An experiment with obese laboratory mice, treated with thymic stromal lymphopoietin, led to a significant loss of visceral fat, the most damaging to health, and a weight loss of more than 40% in just four weeks, without dieting nor increased exercises, according to a release from the Perelman School of Medicine of the University of Pennsylvania (USA).
Thymic stromal lymphopoietin, also known by its acronym TSLP, is a protein of the cytokine family that is part of the immune system and is involved in some allergic diseases.
With the idea of studying how this cytokine affects insulin resistance and whether it could be a target for treating type 2 diabetes, a joint team from the universities of Pennsylvania and Washington accidentally discovered that TSLP induces weight loss, and it does it in an unusual way: making obese animals ‘sweat’ fat, according to the study published in the journal Science.
The authors injected obese rodents, fed a high-fat diet, with an adeno-associated virus that increases thymic stromal lymphopoietin levels.
After 28 days, it turned out that TSLP reversed obesity in the rodents subjected to the experiment, while the control group continued to gain weight. During that time, those who received cytokines lowered their initial weight from 45 grams to a healthy 25 grams, although they ate between 20 and 30% more. The activity level of all of them was the same.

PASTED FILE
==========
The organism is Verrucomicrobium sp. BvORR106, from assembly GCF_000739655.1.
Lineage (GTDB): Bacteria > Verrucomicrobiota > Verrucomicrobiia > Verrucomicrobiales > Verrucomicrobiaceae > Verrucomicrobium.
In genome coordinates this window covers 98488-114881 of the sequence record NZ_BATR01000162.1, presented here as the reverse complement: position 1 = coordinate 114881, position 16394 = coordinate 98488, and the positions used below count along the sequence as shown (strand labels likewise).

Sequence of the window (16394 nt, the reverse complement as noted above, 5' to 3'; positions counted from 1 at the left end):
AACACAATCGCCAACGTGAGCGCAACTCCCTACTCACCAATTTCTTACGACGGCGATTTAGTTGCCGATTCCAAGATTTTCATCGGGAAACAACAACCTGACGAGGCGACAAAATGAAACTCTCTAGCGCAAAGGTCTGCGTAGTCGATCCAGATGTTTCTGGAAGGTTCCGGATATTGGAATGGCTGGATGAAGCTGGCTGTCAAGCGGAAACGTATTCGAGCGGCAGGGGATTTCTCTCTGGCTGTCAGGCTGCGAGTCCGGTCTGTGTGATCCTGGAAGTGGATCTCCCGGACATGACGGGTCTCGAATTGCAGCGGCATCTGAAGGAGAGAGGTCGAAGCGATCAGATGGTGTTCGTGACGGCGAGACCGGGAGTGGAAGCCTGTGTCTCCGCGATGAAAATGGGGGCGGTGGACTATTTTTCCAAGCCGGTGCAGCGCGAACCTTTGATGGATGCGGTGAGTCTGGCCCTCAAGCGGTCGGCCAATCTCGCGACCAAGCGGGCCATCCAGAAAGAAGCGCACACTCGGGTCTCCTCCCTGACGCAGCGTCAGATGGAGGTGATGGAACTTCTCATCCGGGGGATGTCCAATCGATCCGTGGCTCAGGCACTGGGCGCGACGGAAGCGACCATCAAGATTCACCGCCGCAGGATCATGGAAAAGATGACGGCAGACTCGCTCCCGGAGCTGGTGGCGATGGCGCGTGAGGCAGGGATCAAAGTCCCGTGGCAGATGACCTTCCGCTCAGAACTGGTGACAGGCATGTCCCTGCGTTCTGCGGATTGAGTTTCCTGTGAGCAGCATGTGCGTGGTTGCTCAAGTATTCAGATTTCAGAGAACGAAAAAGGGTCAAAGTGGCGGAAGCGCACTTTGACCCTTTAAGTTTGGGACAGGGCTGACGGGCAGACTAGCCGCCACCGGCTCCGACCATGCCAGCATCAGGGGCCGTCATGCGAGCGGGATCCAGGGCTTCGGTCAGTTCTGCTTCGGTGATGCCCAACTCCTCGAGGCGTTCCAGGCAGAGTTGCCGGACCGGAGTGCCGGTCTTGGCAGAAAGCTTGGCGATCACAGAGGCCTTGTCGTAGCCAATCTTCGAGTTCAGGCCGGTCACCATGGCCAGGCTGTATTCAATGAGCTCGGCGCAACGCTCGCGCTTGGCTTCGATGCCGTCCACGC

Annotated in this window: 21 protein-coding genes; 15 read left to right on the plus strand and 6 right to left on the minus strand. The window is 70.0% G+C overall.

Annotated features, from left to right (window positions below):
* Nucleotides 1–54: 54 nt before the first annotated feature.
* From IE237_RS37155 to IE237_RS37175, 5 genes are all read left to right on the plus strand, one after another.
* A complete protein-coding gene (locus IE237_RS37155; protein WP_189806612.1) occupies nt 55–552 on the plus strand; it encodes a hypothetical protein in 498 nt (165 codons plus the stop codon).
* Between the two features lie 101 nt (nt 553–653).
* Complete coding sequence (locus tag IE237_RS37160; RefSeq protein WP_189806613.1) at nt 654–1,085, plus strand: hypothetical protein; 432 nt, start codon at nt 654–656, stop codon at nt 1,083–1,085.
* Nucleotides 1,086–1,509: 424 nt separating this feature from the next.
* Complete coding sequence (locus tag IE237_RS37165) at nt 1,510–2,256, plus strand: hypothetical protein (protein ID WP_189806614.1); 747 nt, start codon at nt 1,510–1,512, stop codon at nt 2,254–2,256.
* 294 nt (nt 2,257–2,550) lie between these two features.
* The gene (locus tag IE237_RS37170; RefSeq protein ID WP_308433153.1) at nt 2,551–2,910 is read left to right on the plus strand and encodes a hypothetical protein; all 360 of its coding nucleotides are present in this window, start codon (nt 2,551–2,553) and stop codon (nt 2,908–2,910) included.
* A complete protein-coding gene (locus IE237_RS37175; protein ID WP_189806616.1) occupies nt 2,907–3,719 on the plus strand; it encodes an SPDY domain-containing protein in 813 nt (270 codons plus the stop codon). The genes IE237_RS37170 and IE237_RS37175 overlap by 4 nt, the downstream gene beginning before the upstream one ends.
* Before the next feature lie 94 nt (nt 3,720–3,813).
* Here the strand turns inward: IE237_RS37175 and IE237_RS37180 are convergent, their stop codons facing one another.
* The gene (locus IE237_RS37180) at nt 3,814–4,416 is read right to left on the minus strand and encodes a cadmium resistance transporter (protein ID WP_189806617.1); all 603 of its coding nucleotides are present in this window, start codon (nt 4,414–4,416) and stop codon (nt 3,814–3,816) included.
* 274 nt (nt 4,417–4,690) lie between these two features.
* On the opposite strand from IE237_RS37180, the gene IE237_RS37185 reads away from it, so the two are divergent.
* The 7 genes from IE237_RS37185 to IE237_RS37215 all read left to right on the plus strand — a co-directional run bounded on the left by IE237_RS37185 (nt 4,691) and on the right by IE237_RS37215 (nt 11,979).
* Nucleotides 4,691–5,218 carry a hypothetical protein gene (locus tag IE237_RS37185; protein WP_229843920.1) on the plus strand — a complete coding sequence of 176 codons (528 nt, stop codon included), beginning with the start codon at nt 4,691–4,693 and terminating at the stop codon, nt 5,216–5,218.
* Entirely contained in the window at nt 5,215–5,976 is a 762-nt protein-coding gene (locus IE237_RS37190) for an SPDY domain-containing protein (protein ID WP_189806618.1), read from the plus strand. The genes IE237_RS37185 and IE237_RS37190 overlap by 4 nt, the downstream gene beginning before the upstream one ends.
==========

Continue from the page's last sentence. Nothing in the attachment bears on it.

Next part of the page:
The most important thing is that the first group lost visceral fat, the most dangerous because it accumulates in the abdominal cavity, around the main organs. These mice also showed an increase in blood glucose and insulin levels.
Unexpectedly, fat loss was not associated with lower food intake or faster metabolism. Instead, the researchers found that TSLP stimulated the immune system to release lipids through the sebaceous glands, which produce oily sweat on the skin.
“When I looked at the coats of the TSLP-treated mice, I noticed that they glowed in the light. I always knew exactly which mice had been treated, because they were so much brighter than the others,” observed lead researcher Taku Kambayashi, initially looking for a explanation for weight loss.
To test the theory, the researchers shaved the TSLP-treated mice and then extracted the oils from their fur. They found that Kambayashi’s hypothesis was correct: the shiny coat contained lipids specific to sebum.
This confirmed that the release of oils through the skin was responsible for the loss of fat, induced by TSLP.
“This was a completely unforeseen discovery, but we have shown that fat loss can be achieved by secreting calories through the skin, in the form of sebum rich in energy, “noted Kambayashi.
The researchers found a link between TSLP activity and the sebaceous glands of healthy human skin. Researchers believe that selective fat loss can be achieved in humans, although the implementation of such methods is not easy.
“I don’t think we naturally control our weight by regulating sebum production, but we may be able to speed up the process and increase that production to induce fat loss. This could pave the way for new therapeutic strategies to reverse obesity. and lipid disorders, “concluded Kambayashi.